Casual observers of the bond market know that emerging market issuers and corporate paper tend to sport higher yields than Treasurys mostly because of differing perceptions of creditworthiness.
But that gap might not matter that much for even the riskiest of issuers, with heated demand for yield dragging borrowing costs for emerging market corporate debt down to pre-2008 levels. The Bank of America Merrill Lynch Emerging Market Corporate Bond spread, which measures the premium paid for owning bonds sold by corporations in developing markets against safer Treasurys, has compressed to 3.3 percentage points, the tightest since July 2007 (see chart below).
This narrowing gap demonstrates the continued rising tide of money flowing around the globe. This wave of cash has also swept into high-yield bonds, securitized debt and even dicey financial products many of which served as ground zero for the 2007-2009 financial crisis.
The steady inflows this year have pulled down yields for emerging market corporate bonds, pushing prices up to expensive levels. But in the risk-hungry environment, the positive yields on offer in emerging market corporate debt compared with the diminished rewards of owning European paper have made them a natural target for those chasing returns.
“As the period immediately prior to the financial crisis demonstrates, it is possible for credit spreads to fall below current levels without investors immediately becoming concerned that they are excessively low,” said Oliver Jones, a markets economist for Capital Economics.
Foreign investors plowed around $170 billion into the assets in 2017, up from $99 billion in 2016, according to data from the Institute of International Finance, a global financial industry trade group
The iShares J.P. Morgan USD Emerging Markets Bond ETF
one of the largest exchange-traded funds to track the sector, has seen inflows of $880 million so far in the new year, according to FactSet, second only to the SPDR Bloomberg Barclays High Yield Bond ETF
among inflows into fixed-income products. Another fund, the VanEck Vectors J.P. Morgan EM Local Currency Bond ETF
has seen inflows of $165.4 million, also putting it in the top 10 of bond ETF inflows in the early days of 2018.
Issuers have taken advantage of the solid demand. Total sales of emerging market corporate bonds neared $500 billion in 2017, according to Thomson Reuters.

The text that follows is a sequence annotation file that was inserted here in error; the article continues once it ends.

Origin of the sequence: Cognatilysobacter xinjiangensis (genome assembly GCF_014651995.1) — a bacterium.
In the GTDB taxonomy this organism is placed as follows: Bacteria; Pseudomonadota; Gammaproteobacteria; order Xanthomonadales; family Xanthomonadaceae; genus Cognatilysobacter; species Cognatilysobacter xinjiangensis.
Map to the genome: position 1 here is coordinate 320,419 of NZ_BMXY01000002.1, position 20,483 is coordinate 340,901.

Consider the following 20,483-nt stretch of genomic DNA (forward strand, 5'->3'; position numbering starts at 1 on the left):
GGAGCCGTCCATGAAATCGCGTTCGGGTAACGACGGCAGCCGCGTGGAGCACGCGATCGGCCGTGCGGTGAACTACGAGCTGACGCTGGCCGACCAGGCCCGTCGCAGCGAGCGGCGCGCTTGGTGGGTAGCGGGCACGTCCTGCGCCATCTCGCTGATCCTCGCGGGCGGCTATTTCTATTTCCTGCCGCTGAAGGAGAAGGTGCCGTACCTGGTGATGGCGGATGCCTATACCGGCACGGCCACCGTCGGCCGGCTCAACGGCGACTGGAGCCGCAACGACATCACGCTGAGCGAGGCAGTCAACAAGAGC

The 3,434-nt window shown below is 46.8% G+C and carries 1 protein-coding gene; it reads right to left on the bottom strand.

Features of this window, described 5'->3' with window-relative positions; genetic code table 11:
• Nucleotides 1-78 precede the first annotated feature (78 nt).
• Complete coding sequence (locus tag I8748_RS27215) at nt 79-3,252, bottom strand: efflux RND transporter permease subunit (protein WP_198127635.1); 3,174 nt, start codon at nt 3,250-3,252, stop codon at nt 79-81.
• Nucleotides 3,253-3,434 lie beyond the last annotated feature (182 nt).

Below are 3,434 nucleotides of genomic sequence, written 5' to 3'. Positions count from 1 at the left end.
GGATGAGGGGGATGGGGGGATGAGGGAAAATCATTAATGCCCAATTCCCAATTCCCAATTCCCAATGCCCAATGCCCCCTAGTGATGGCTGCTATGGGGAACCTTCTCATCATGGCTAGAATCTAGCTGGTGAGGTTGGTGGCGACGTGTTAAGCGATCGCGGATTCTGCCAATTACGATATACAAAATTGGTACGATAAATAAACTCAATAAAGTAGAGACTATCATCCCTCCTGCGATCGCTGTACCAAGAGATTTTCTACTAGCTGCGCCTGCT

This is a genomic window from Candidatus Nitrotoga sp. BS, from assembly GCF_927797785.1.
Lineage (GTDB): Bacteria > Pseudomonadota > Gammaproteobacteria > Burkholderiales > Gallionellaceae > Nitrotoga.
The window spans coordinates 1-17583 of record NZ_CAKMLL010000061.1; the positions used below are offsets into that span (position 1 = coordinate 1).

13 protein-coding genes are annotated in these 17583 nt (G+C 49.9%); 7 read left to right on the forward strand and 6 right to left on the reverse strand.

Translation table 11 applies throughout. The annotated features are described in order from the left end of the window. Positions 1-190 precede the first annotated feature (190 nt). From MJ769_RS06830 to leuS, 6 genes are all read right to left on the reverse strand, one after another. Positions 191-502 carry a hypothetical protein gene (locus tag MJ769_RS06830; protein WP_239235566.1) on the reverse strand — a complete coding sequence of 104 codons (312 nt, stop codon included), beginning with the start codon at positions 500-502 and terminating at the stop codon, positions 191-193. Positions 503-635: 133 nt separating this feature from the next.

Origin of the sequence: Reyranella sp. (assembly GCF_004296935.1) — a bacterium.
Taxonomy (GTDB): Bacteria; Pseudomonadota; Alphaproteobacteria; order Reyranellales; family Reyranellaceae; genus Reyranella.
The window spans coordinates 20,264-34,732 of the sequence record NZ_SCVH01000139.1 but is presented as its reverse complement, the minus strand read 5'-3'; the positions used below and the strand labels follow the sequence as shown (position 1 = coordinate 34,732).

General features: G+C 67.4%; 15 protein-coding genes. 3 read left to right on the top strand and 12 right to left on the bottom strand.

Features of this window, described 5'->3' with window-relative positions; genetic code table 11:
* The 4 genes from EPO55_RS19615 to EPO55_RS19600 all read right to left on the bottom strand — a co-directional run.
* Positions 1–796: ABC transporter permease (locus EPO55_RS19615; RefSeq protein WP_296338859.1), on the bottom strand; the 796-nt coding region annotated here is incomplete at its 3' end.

But the enthusiasm for the asset class isn’t just a reflection of investing fervor, but springs from genuine sources.
Fitch Ratings said emerging market corporations flogging bonds were seeing a rapid improvement in their finances. The net percentage of issuers with a positive outlook versus a negative one has risen to its highest levels since 2013 (see chart below). Credit ratings firms tag an issuer with a positive outlook as a prelude to a potential upgrade.
Emerging markets have profited from two major trends sweeping across the world. Global growth has perked up, with the Markit global composite purchasing manufacturer’s index hitting a 3-year high of around 54.3 last week. A figure of more than 50 indicates an expansion of private-sector activity. The boost to industrial activity has strengthened demand for commodities, a mainstay for developing-market economies.
Moreover, a weaker dollar has allowed bond investors to reap the additional gains of strengthening domestic currencies, juicing their returns.
But emerging market investors might be feeling remorse at the end of the year if the Federal Reserve tightens monetary policy beyond its own projections for three hikes in 2018.
In a worst-case scenario, tighter monetary policy could spur the dollar’s rebound and hasten investors’ flight out of emerging markets as the difference between interest rates in emerging markets and the U.S. narrow, said analysts at Fitch Ratings.
A stronger greenback could leave corporate issuers in these far-flung nations struggling to pay their dollar-denominated debts if their profits come from local currencies.